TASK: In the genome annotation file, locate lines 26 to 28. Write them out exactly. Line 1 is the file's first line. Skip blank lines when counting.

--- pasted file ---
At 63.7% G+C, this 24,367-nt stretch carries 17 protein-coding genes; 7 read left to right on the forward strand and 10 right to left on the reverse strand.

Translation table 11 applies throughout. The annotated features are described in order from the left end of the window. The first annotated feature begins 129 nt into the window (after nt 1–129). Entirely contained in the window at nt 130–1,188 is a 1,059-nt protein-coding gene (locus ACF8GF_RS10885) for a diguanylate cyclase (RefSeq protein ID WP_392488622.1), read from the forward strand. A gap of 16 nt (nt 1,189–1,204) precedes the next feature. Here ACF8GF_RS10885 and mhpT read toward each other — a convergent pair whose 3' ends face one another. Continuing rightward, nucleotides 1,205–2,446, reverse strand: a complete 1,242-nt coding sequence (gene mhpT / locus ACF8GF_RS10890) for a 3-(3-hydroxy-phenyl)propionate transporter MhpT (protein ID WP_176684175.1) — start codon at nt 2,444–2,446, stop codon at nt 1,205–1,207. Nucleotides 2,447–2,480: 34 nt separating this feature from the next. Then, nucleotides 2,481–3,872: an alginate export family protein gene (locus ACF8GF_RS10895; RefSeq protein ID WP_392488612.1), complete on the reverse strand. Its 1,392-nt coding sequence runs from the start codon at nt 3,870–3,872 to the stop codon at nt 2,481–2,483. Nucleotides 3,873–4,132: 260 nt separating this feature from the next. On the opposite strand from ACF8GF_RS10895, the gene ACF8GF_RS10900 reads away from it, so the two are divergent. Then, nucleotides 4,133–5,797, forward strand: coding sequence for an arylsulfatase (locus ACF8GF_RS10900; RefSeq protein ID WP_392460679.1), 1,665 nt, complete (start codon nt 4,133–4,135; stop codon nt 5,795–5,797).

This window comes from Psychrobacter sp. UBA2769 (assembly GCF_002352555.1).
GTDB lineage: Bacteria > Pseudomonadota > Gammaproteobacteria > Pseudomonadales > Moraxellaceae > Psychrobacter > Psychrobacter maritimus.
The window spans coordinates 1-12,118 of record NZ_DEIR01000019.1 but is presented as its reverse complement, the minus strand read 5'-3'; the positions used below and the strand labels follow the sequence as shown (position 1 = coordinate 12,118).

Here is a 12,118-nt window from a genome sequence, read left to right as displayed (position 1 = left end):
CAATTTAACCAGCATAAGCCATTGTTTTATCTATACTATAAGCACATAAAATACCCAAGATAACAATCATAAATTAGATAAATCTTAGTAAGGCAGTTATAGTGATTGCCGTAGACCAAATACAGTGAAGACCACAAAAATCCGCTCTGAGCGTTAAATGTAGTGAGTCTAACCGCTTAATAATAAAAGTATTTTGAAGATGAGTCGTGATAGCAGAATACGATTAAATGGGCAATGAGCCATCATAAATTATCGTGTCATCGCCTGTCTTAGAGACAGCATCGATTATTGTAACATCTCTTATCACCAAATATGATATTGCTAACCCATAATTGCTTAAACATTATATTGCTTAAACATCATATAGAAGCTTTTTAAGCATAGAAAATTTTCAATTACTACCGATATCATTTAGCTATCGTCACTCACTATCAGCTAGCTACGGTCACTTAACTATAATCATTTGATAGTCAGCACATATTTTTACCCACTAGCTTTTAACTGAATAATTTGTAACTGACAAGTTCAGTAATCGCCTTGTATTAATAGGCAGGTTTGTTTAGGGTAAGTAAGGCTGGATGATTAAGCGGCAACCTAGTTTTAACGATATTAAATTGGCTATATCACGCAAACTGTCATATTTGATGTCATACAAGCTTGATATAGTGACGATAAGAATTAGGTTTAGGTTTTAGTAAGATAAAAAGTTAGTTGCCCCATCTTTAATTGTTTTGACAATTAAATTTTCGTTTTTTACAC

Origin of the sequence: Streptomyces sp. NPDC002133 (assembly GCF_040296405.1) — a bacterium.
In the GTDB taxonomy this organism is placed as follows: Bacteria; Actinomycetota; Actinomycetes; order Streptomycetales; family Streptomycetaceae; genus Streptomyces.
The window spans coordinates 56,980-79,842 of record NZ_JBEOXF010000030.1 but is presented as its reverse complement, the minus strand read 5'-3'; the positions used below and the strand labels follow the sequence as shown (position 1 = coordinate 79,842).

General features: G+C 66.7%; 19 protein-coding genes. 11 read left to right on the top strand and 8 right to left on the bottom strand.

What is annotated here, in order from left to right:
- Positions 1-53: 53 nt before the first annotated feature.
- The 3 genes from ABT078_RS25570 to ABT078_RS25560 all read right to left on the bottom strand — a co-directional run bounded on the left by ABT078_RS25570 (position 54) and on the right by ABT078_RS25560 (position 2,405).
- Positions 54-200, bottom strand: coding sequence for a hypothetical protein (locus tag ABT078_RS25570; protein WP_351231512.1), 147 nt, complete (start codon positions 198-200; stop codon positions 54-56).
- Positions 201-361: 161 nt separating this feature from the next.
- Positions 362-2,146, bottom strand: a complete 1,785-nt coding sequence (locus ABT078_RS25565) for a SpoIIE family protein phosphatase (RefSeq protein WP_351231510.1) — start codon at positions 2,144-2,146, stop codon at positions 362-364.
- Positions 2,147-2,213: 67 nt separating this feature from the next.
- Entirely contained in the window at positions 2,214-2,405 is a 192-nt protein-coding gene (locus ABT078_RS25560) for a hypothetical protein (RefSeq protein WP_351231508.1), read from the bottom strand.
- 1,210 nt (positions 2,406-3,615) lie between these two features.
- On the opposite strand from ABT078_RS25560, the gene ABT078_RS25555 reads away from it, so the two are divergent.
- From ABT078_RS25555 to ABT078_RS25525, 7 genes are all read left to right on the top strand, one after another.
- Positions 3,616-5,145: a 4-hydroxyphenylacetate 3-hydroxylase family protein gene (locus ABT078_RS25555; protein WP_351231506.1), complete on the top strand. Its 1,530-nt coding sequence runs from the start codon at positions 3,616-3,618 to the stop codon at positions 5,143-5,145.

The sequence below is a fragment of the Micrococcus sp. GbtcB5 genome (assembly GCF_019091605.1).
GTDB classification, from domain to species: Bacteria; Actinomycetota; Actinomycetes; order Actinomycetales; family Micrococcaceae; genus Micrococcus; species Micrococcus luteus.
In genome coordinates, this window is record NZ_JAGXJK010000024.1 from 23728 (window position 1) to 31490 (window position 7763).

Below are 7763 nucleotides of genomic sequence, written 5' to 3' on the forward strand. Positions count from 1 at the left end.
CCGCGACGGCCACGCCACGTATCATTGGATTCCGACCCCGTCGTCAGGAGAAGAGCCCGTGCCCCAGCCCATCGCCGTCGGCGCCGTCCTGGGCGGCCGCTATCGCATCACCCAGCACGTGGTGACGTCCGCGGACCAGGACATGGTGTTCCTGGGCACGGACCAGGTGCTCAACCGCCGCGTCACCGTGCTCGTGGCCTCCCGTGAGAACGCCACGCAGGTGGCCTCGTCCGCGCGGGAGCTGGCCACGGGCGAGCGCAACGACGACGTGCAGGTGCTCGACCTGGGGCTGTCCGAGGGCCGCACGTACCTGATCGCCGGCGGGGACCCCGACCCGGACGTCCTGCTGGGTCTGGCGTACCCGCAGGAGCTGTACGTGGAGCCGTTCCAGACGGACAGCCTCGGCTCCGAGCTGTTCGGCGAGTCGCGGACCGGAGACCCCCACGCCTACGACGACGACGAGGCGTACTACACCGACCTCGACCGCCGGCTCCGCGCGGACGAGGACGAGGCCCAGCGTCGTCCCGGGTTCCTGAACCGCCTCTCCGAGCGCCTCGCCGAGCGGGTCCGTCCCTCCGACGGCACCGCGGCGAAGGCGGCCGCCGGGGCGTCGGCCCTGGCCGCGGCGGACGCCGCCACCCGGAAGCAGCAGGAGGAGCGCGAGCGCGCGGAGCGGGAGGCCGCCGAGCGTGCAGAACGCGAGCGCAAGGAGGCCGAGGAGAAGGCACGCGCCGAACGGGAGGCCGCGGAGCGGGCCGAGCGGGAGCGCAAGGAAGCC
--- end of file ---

In genome coordinates, this window is record NZ_JAGXJK010000024.1 from 23728 (window position 1) to 31490 (window position 7763).

Below are 7763 nucleotides of genomic sequence, written 5' to 3' on the forward strand. Positions count from 1 at the left end.
CCGCGACGGCCACGCCACGTATCATTGGATTCCGACCCCGTCGTCAGGAGAAGAGCCCGTGCCCCAGCCCATCGCCGTCGGCGCCGTCCTGGGCGGCCGCTATCGCATCACCCAGCACGTGGTGACGTCCGCGGACCAGGACATGGTGTTCCTGGGCACGGACCAGGTGCTCAACCGCCGCGTCACCGTGCTCGTGGCCTCCCGTGAGAACGCCACGCAGGTGGCCTCGTCCGCGCGGGAGCTGGCCACGGGCGAGCGCAACGACGACGTGCAGGTGCTCGACCTGGGGCTGTCCGAGGGCCGCACGTACCTGATCGCCGGCGGGGACCCCGACCCGGACGTCCTGCTGGGTCTGGCGTACCCGCAGGAGCTGTACGTGGAGCCGTTCCAGACGGACAGCCTCGGCTCCGAGCTGTTCGGCGAGTCGCGGACCGGAGACCCCCACGCCTACGACGACGACGAGGCGTACTACACCGACCTCGACCGCCGGCTCCGCGCGGACGAGGACGAGGCCCAGCGTCGTCCCGGGTTCCTGAACCGCCTCTCCGAGCGCCTCGCCGAGCGGGTCCGTCCCTCCGACGGCACCGCGGCGAAGGCGGCCGCCGGGGCGTCGGCCCTGGCCGCGGCGGACGCCGCCACCCGGAAGCAGCAGGAGGAGCGCGAGCGCGCGGAGCGGGAGGCCGCCGAGCGTGCAGAACGCGAGCGCAAGGAGGCCGAGGAGAAGGCACGCGCCGAACGGGAGGCCGCGGAGCGGGCCGAGCGGGAGCGCAAGGAAGCC